For the last two decades, Urban Decay has revolutionized the beauty industry. In 1996, when the brand first came to be, the market was over saturated with neutral makeup shades that, frankly, weren’t appealing to everyone’s taste. So co-founder Wende Zomnir swooped in to fill in the gap, creating a cosmetics range that brought tons of edge. Flash forward to today, and its products are some of the best-selling at Sephora and Ulta (Naked palette, anyone?) and satisfy just about every beauty need.
We had a chance to sit down with Zomnir to ask her some of the questions we’ve wondered for years. Ahead, she breaks down the toughest lessons in building a beauty brand, the best thing about the new Naked Heat palette, and the future of Urban Decay.
What’s the first UD product a beauty novice should try?
“A Naked palette. We found that people who come to [UD] though trying the Naked palette become our best customers, because they try it and love it and want to learn more about our brand. Pros use it, but it’s also very user-friendly — and it’s a great travel palette, too.”
If you had to play favorites, which product would be your #1?
“I get really excited about eye shadow palettes, and one of my favorites to work on was the one we did with Gwen Stefani. Even though the colors weren’t my personal [choice], I loved seeing her take things out of her shoe box and say, ‘I mixed this with this,’ and creating the perfect shades for her. She had a vision because she didn’t have the products she needed. It made me really happy to fill that hole for her and watch her bring her perfect palette to life.”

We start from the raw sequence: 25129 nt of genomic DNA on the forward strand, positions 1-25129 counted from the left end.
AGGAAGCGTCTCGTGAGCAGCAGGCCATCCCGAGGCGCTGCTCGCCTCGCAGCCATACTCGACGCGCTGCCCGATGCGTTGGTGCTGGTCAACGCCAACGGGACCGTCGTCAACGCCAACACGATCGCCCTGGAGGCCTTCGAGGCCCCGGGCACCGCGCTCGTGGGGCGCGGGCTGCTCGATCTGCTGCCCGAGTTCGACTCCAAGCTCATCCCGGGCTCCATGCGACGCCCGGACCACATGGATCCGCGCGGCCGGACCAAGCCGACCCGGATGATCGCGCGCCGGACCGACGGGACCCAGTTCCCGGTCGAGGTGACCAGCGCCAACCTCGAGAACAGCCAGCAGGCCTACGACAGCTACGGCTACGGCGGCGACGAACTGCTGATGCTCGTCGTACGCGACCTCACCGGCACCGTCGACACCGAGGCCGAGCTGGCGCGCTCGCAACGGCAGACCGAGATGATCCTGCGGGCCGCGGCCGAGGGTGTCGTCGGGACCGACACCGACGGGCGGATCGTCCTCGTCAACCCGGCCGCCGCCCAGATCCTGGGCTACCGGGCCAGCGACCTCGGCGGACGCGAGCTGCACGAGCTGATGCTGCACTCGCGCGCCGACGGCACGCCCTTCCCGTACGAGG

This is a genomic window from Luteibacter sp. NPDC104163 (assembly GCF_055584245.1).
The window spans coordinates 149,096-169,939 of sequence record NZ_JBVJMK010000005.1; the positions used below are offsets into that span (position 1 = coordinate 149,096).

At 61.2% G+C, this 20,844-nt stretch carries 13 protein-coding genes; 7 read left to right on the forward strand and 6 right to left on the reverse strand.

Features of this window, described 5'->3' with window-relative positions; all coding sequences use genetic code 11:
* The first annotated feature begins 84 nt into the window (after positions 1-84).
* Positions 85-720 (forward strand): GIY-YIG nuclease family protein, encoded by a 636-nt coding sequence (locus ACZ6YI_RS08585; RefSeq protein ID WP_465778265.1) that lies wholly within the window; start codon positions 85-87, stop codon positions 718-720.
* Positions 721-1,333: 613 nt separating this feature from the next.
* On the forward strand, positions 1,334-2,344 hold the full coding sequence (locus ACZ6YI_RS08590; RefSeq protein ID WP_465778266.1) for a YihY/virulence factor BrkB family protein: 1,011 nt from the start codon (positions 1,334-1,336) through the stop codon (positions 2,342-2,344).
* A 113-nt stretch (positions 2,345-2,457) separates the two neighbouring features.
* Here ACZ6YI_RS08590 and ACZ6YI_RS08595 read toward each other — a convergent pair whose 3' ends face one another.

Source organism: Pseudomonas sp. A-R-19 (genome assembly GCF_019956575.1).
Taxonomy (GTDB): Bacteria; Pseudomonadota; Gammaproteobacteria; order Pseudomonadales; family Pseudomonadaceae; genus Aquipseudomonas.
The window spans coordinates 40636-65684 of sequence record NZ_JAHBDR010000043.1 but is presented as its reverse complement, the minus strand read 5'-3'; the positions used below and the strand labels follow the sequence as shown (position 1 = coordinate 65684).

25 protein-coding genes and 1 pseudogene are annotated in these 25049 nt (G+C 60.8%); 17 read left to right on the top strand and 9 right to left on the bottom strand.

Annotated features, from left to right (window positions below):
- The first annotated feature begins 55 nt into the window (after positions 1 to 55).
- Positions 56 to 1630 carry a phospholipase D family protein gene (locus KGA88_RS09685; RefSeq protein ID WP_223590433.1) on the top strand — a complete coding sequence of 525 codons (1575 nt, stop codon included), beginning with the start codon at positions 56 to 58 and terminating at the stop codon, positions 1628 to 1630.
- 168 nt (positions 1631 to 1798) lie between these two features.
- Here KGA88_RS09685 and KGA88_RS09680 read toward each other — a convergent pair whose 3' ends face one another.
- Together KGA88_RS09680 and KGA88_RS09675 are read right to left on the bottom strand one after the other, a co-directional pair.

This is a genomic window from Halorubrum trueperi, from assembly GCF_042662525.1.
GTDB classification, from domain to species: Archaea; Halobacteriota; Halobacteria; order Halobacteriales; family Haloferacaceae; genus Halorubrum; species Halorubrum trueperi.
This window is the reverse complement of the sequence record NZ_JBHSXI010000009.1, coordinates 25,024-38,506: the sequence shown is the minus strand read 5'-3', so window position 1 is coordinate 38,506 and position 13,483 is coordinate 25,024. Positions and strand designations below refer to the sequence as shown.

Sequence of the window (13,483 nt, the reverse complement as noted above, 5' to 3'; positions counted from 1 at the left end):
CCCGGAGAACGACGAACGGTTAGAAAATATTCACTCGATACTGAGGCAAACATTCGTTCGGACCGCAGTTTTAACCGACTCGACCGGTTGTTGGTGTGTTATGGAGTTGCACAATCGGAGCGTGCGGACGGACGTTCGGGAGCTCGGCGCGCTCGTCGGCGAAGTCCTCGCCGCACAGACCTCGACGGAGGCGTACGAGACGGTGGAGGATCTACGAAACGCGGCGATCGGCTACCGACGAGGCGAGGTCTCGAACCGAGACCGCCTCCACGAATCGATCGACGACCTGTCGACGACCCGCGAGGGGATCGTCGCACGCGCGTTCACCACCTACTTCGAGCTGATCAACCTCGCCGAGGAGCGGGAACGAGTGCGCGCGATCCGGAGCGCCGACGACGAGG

Do you have a favorite shade name?
“I like the one in the Naked Heat palette called ‘He Devil’ because it takes that sexist term and turns it on its head.”
Are there any products that never made it out of the think tank?
“There are so many. We over-create, but a lot of times there isn’t enough room on the shelves for products at the store. We are in Ulta and Sephora, mostly in the US, and there’s limited amount of space.”
If you could create your dream beauty product, what would it be?
“I would have a clip-on photo-shop filter that beams up, but you can’t tell is there — and it would move at 360 degrees, fixing everything!”
What kind of advice would you give to young women looking to make a career in beauty?
“I always say ‘When preparation and opportunity meet, it results in a phenomenon known as luck.’ It’s all about creating your own luck and preparing yourself in a variety of different ways. I worked at a big ad agency and had been doing a lot of journalism and writing, so when I pitched Urban [Decay] I was ready. Even if you’re not in the job that you want to be in, try to get as much training out of that job as you can and find as many ways to immerse yourself in it. When you’re ready to follow your passion, having a vision is the first step.”